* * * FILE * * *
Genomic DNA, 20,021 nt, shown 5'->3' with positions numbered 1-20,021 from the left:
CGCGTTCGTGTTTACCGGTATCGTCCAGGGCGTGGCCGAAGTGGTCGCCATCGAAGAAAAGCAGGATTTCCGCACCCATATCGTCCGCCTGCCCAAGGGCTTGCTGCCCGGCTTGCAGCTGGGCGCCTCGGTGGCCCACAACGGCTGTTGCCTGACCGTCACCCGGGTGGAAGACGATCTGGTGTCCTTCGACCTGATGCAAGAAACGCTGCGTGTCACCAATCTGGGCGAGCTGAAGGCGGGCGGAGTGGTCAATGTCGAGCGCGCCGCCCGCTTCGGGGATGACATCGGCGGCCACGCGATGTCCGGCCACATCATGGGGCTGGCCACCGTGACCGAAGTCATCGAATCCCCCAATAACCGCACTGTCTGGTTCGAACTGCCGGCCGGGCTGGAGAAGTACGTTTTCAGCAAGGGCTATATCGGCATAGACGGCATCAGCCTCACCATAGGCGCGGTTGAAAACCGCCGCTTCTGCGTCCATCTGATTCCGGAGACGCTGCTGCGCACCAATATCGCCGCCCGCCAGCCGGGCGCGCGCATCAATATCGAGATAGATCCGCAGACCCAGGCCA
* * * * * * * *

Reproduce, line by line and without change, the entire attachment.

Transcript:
Genomic DNA, 20,021 nt, shown 5'->3' with positions numbered 1-20,021 from the left:
CGCGTTCGTGTTTACCGGTATCGTCCAGGGCGTGGCCGAAGTGGTCGCCATCGAAGAAAAGCAGGATTTCCGCACCCATATCGTCCGCCTGCCCAAGGGCTTGCTGCCCGGCTTGCAGCTGGGCGCCTCGGTGGCCCACAACGGCTGTTGCCTGACCGTCACCCGGGTGGAAGACGATCTGGTGTCCTTCGACCTGATGCAAGAAACGCTGCGTGTCACCAATCTGGGCGAGCTGAAGGCGGGCGGAGTGGTCAATGTCGAGCGCGCCGCCCGCTTCGGGGATGACATCGGCGGCCACGCGATGTCCGGCCACATCATGGGGCTGGCCACCGTGACCGAAGTCATCGAATCCCCCAATAACCGCACTGTCTGGTTCGAACTGCCGGCCGGGCTGGAGAAGTACGTTTTCAGCAAGGGCTATATCGGCATAGACGGCATCAGCCTCACCATAGGCGCGGTTGAAAACCGCCGCTTCTGCGTCCATCTGATTCCGGAGACGCTGCTGCGCACCAATATCGCCGCCCGCCAGCCGGGCGCGCGCATCAATATCGAGATAGATCCGCAGACCCAGGCCA